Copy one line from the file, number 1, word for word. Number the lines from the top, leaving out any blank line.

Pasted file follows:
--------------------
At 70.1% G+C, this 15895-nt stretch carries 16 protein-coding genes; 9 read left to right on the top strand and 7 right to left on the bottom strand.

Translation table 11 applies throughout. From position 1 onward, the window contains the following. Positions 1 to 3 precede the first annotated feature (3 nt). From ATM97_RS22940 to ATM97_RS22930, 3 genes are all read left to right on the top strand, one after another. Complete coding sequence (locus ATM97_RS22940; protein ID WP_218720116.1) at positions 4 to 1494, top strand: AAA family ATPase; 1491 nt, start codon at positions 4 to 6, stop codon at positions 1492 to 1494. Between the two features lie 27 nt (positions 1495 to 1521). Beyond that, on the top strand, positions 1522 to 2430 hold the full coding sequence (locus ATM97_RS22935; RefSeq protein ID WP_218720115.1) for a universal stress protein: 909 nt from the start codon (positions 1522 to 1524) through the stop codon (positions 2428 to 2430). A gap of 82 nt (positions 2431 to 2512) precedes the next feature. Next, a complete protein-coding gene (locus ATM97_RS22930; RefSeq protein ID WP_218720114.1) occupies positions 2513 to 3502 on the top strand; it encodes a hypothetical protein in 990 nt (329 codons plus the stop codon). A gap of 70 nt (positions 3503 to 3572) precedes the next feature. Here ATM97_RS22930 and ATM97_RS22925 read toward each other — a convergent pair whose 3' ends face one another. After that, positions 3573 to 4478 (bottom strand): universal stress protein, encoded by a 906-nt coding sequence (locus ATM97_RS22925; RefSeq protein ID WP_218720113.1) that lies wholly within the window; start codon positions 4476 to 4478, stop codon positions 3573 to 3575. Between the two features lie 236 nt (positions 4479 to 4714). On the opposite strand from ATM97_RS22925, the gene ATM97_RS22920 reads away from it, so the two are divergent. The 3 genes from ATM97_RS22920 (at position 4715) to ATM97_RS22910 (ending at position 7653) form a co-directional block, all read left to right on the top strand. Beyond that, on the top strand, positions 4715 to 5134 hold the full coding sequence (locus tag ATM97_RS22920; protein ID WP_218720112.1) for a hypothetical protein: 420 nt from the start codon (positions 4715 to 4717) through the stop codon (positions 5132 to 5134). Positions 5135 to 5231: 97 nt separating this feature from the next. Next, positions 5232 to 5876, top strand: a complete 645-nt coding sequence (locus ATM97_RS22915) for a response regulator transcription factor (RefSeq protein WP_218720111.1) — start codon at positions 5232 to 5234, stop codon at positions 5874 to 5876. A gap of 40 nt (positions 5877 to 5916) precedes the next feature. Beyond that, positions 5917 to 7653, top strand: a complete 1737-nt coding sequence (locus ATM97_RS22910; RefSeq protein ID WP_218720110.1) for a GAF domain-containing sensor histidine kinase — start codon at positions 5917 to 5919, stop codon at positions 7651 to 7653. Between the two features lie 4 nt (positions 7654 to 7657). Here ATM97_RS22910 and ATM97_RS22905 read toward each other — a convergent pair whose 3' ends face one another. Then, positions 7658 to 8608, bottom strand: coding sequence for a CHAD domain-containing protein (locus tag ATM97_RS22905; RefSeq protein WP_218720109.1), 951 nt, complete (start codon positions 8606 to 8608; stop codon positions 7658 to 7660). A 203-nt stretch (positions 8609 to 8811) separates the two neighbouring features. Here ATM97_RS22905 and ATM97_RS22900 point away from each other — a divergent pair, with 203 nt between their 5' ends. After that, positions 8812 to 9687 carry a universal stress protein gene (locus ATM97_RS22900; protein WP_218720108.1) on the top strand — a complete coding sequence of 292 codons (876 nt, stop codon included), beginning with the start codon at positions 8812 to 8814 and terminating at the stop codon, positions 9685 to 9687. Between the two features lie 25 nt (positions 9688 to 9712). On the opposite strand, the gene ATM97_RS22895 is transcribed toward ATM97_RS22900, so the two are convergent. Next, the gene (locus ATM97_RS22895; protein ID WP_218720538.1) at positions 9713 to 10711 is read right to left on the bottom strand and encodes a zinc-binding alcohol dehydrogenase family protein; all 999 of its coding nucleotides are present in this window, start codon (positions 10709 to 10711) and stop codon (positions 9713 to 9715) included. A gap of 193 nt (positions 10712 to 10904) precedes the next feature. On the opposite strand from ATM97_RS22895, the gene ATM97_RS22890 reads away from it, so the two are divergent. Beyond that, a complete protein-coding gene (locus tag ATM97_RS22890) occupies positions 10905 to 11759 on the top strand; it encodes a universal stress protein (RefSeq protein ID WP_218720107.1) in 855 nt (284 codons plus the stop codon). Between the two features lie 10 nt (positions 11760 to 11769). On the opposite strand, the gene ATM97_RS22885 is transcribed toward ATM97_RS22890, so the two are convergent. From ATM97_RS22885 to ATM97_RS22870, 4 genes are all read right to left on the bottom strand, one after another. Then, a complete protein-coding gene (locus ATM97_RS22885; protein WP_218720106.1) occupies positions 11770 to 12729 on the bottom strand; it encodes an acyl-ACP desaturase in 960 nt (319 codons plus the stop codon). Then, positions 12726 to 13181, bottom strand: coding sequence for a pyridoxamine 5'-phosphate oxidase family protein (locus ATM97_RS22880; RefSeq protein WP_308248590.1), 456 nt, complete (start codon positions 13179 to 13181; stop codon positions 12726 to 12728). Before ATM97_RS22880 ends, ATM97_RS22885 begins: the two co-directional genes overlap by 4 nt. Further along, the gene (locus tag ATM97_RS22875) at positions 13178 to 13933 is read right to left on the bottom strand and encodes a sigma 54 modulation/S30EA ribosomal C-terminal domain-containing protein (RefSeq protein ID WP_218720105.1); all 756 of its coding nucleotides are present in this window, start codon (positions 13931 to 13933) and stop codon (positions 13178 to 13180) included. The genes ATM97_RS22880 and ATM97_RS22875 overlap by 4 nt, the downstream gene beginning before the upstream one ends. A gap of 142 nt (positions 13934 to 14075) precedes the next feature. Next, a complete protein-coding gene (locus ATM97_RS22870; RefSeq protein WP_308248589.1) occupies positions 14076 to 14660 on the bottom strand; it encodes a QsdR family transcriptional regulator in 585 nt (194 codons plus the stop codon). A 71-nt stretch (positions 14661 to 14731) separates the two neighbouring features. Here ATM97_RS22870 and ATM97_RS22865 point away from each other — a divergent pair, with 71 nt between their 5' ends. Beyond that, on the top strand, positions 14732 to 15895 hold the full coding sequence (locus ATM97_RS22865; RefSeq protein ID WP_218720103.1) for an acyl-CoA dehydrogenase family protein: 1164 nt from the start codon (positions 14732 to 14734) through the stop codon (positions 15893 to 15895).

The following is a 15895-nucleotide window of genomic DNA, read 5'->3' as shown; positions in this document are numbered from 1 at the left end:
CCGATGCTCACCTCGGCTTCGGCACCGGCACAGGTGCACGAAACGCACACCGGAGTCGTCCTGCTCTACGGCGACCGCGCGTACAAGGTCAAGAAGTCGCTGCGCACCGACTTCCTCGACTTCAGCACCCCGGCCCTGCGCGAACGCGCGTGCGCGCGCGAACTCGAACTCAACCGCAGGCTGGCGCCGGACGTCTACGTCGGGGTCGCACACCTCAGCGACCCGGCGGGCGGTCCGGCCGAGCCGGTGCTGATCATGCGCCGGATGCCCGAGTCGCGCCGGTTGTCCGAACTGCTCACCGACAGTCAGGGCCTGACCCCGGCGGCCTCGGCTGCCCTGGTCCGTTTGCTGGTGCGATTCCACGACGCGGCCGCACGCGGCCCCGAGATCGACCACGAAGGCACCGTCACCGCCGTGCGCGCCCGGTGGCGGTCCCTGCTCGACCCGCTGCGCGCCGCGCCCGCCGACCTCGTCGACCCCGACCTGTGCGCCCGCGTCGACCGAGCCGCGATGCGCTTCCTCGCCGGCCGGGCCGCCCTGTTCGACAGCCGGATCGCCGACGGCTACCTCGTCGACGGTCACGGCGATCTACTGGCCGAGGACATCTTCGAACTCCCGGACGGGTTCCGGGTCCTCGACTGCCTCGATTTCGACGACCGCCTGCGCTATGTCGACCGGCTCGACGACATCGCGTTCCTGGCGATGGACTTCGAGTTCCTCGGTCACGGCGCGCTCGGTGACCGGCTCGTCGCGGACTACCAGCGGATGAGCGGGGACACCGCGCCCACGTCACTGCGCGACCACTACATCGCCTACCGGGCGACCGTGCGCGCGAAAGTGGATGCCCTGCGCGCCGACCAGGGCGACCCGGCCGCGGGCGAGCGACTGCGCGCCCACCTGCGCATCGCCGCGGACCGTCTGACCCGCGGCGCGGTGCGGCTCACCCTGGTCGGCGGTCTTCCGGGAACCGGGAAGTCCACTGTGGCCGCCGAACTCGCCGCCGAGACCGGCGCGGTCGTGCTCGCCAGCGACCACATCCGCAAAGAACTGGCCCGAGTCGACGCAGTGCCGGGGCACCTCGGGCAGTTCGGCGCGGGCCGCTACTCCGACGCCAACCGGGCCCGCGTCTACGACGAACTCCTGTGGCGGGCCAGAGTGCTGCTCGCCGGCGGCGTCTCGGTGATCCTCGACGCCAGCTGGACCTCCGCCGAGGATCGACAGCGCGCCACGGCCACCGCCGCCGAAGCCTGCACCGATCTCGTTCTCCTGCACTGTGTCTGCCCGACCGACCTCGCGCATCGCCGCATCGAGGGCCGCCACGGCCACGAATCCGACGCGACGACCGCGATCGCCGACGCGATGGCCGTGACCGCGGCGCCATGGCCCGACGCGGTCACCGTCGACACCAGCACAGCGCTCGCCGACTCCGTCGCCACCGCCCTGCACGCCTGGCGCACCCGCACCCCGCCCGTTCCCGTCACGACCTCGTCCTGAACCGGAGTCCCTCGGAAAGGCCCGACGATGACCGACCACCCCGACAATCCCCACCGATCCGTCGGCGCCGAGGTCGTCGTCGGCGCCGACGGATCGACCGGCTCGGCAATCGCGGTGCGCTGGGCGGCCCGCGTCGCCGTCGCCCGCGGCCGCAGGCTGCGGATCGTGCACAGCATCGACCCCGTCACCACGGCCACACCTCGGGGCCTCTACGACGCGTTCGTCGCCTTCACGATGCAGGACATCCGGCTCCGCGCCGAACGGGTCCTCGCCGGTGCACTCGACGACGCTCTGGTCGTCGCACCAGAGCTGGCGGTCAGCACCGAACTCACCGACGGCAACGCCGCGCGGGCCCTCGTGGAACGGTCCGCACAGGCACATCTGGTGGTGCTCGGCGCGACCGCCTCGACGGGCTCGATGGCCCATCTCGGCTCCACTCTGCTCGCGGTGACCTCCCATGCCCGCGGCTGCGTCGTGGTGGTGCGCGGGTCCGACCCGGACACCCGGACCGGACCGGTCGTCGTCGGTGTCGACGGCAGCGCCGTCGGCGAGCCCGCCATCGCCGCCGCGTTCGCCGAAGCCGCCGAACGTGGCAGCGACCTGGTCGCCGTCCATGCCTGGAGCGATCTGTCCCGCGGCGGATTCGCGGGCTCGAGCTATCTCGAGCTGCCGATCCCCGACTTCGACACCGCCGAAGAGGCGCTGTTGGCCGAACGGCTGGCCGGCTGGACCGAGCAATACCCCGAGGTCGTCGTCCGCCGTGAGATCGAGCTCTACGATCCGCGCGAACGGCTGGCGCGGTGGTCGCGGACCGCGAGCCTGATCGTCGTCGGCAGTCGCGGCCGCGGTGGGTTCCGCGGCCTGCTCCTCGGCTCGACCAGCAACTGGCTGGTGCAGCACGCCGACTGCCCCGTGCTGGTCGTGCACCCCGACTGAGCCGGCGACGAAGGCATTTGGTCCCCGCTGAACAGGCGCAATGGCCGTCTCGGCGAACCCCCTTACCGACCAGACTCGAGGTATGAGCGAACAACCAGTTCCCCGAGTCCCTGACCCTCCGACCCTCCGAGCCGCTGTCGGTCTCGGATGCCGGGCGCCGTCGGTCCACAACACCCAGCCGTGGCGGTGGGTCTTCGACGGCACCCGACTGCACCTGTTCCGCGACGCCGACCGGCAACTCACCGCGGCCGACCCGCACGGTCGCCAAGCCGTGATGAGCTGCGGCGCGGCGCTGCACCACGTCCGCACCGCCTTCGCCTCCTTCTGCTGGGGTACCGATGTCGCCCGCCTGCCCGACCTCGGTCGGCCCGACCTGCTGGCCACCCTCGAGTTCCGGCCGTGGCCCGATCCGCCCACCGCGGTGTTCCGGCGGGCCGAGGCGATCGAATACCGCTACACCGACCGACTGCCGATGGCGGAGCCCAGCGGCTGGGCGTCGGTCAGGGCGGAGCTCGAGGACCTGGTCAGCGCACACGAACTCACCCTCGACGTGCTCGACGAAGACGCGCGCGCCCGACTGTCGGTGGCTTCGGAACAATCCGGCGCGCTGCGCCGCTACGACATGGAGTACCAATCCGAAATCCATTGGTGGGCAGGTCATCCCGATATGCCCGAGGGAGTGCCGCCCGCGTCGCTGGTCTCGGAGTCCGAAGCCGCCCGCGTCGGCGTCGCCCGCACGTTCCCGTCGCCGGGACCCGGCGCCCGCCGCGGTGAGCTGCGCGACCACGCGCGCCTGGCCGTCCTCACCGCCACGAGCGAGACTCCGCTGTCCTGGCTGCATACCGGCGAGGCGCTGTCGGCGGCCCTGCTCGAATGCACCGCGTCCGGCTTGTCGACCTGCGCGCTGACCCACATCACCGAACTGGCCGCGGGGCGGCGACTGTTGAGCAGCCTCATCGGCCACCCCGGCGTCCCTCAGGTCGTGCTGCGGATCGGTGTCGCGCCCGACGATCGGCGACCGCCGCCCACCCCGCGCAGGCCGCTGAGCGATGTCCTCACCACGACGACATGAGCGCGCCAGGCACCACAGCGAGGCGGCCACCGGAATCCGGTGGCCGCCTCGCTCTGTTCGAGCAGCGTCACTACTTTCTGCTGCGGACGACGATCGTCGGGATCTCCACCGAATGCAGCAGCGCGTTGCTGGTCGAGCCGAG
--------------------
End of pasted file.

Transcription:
At 70.1% G+C, this 15895-nt stretch carries 16 protein-coding genes; 9 read left to right on the top strand and 7 right to left on the bottom strand.